packing, storage, and transportation costs and enables storability of the product under ambient temperatures.

II. DESIGN AND DEVELOPMENT OF SOLAR DRYER

Fig. 2.1: Overview of solar dryer

A forced convection solar dryer consists of a solar flat plate air heater, centrifugal blower, reducer flexible connector and a
supporting stand. The solar air heater consists of an absorber (painted black) glass cover. The air duct beneath the absorber was
made from an aluminium sheet (0.91 mm thick and 1m × 0.7m × 0.12m in size) through which air was passed. The toughened
glass plate (4 mm thick, 1m ×0.6 m in size) was fixed on the frame of the absorber surface. The glass was fitted to the frame along
with the help of galvanized iron angles and screws. For connecting the collector outlet to the inlet of dryer chamber, a connector
made from special fibre reinforced plastic pipe (stable up to 200°C) was provided. The inlet and outlet ends of the connector were
made by using two rectangular cross-sectional ducts. Centrifugal blower was used to force the air through solar air heater, at the
outlet section of blower orifice meter is fitted with manometer arrangement to measure the air flow rate through the blower outlet
and flat plate solar air heater inlet.
The reducer was used to connect the outlet of the blower to inlet of solar air heater with reinforced plastic pipe and collector
outlet to inlet of drying chamber by reinforced plastic pipe. The cross section of the reducer was increased gradually from inlet to
outlet, which helps in maintaining the uniform distribution of air in the drying chamber. In the dryer cabinet, arrangement was
made to keep three number of trays on which boiled turmeric rhizomes were placed.
Design of drying chamber:
The amount of moisture removed from the turmeric, Mw (kg) was calculated by using the following equation. The quantity of
moisture present in a material can be represented on wet basis and expressed as percentage. About 10 gm samples were taken and
kept in a convective electrical oven, which was maintained at 105 ± 1°C until constant weight has reached. The initial and final
mass, Mi, and final mass, Mf, of the samples were recorded with the help of electronic balance. The moisture content, Mwb, on
wet basis was calculated by using Eq. (1). The procedure was repeated for every one hour interval till the end of drying.
(Mi − Mf)
Mw = Mp ×
(100 − Mf)
(85.33−10.76)
MW = 15 ×
(100−10.76)
MW = 12.53 kg
2.47 kg of moisture is to be removed from 15 kg of turmeric

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Study on Performance Evaluation of Forced Convection Solar Dryer for Turmeric (Curcuma Longa L.)
(IJIRST/ Volume 4 / Issue 7 / 006)

Where,
Mp = Mass of product to be dried=15 kg
Mi = Initial moisture content in turmeric =85.33%
Mf = Final moisture content=10.76%
Q= Mw × hfg
Now, hfg = 4186(597 − 0.56 × Tpr )
Tpr = Product temperature = 260C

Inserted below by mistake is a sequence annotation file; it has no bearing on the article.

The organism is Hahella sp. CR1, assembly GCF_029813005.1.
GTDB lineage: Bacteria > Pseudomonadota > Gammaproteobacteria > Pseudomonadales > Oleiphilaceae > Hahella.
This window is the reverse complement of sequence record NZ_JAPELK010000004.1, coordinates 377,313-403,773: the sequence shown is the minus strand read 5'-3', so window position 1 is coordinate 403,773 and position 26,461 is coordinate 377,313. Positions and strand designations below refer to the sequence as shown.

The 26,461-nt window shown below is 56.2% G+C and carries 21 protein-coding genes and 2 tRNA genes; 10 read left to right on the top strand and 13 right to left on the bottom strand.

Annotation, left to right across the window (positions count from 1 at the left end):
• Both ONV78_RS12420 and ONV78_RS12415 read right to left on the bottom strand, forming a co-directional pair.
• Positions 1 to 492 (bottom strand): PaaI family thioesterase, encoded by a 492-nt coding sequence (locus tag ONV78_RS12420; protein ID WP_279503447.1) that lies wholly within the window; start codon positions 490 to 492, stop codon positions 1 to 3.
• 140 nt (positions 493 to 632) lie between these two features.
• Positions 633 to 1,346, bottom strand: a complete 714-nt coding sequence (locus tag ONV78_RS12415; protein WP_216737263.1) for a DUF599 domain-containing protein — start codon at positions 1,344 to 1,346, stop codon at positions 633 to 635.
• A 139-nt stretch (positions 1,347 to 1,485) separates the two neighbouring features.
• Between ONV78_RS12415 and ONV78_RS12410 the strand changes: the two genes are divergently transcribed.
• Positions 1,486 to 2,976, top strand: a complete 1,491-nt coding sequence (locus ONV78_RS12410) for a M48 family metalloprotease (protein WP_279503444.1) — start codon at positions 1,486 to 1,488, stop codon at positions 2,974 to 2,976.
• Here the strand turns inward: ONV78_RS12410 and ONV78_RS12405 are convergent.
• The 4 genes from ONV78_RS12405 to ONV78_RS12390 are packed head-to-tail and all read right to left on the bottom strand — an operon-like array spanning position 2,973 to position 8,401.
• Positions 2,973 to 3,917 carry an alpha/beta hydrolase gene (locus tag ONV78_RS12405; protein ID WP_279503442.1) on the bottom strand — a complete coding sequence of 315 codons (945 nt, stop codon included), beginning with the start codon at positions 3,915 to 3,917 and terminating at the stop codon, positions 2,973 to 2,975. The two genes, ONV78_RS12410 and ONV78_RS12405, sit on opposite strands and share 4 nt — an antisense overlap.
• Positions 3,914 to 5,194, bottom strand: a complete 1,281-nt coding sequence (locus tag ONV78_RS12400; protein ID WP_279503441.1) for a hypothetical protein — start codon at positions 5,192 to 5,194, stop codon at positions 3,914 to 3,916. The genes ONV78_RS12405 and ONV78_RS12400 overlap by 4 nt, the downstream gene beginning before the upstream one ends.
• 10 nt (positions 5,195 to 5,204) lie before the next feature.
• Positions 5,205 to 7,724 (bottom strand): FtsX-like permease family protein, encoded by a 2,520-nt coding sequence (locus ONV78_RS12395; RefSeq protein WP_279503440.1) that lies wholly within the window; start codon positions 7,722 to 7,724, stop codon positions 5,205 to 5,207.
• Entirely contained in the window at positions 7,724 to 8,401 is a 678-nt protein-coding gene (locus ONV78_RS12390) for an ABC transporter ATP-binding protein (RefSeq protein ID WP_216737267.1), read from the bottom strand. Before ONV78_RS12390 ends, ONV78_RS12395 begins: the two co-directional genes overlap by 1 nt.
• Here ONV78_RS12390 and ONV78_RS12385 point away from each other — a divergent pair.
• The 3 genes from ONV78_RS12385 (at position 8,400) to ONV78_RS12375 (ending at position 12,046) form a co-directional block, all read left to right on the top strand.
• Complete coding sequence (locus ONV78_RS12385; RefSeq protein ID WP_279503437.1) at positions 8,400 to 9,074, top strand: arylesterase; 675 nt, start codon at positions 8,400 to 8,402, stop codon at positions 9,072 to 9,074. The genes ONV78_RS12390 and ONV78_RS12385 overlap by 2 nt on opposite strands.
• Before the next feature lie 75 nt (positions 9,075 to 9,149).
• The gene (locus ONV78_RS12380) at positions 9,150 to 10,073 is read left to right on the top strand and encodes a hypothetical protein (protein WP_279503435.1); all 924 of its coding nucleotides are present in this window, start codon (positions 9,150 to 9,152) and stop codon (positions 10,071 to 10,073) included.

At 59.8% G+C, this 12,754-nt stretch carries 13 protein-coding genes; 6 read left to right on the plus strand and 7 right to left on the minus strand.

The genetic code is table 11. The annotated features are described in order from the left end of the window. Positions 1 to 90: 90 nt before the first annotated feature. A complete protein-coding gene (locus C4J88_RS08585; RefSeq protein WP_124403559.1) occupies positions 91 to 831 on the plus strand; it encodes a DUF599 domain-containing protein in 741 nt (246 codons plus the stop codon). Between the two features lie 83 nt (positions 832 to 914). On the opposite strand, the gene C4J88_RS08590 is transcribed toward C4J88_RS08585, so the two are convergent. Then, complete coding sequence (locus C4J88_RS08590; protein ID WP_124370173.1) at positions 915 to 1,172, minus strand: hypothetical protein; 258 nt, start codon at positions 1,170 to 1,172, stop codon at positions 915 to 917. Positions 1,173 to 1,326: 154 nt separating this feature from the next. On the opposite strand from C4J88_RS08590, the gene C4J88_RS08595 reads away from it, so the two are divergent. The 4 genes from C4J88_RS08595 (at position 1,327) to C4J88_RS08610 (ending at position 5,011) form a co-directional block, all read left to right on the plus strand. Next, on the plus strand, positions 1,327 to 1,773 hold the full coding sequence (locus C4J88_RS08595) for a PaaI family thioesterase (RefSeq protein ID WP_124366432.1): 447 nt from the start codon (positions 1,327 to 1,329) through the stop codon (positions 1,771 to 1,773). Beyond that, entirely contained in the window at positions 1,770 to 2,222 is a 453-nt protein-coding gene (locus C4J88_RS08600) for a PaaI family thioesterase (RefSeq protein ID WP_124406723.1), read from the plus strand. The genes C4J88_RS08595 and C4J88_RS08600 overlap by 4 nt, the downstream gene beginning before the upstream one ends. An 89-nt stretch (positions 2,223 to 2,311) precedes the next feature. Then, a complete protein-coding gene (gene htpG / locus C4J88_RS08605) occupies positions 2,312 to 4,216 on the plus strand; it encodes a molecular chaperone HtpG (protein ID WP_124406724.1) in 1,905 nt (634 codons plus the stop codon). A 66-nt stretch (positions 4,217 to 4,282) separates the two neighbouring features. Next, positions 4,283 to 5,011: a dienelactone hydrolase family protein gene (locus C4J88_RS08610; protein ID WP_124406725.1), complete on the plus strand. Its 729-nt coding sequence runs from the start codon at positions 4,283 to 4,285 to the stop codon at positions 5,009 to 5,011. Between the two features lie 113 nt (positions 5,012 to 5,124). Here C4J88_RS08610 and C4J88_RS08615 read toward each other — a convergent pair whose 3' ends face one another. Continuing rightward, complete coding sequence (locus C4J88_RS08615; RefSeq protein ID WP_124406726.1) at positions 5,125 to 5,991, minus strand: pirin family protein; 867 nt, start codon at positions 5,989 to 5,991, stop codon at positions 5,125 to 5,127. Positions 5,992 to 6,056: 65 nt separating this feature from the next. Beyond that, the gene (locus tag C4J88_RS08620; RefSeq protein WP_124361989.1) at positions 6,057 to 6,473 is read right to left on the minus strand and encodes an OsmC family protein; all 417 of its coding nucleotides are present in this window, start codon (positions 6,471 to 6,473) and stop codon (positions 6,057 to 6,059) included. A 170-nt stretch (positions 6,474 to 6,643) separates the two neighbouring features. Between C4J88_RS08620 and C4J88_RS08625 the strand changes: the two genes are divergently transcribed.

hfg =2438.09KJ/kg
=2.43MJ/kg
hfg = Latent heat of evaporation
Q= Mw × hf
= 12.53 × 2.43
= 30.44MJ
Total collector area required:
Assuming the efficiency of collector (η) = 24%
(Generally efficiency of flat plate collector is 24-28%. But by Using Reflector Surfaces the Flat Plate Collector Efficiency can be
enhanced up to 30%)
Intensity of radiation (I) = 800 W/m2
According to Solar Radiation Hand Book data by Solar Energy Centre, MNRE Indian Metrological Department it gives the
25.12MJm2 per day.
Assuming area of flat plate collector to be 0.7m2
Energy retracted from FPC= η×25.12×Area = 5.72 MJ per Day
Total Energy supplied from FPC =7.455×7 = 36.92 MJ
The Flat Plate collector area required for supplying the essential heat energy is 0.7m2

III. INSTRUMENTATION

In the fabricated forced convection solar dryer, the RTD sensors (range -100C to +200°C and accuracy ± 0.2°C) were fixed at the
inlet and outlet of the solar air collector and at each tray in the drying cabinet to measure the dry bulb temperature at these locations.
The ambient, temperatures were also measured near the solar dryer under the shade. A solar meter (resolution 0.1 W/m2, accuracy
±10 W/m2) used for measuring the global solar irradiance. Wind speed was measured with a hot wire anemometer (accuracy ±
0.01 m/s) and air flow rate was determined by measuring the air velocity by orifice meter at the blower outlet. For measuring the
weight loss of the sample, an electronic weighing machine (capacity 10/20kg, resolution 1 gm) was used. In the drying experiments,
boiled turmeric was used as the test samples in the dryer. Drying experiments were performed during the period March–May 2017.
After the pretreatment, turmeric rhizomes were spread out uniformly on the trays inside the dryer. In order to compare the
performance of the solar dryer the samples were also dried by traditional methods, i.e. open sun drying and shade drying. The
reduction in moisture content was determined by weighing the sample at every hour.

IV. PERFORMANCE OF SOLAR DRYER

This chapter gives test methodology to analyze the performance of developed forced convection solar dryer for turmeric.
Parameters needed to analyze the performance are recorded as per test methodology. Test methodology have been planned and
executed in order to find the drying time with forced convection in solar dryer. The effect of mass flow rate of air on moisture
content, moisture loss, drying rate, drying time and dryer efficiency has to be evaluated and accordingly test have been executed
for both forced convection and for natural convection.
 Boiling of turmeric affect drying time. Boiling made cells of the rhizomes softer so that moisture can be easily removed, hence
it is decided to carry out the experiment with boiling of turmeric rhizomes into water for 30 minutes.
 Experimentation has been carried out for drying the turmeric from initial moisture content 85.33% to final moisture content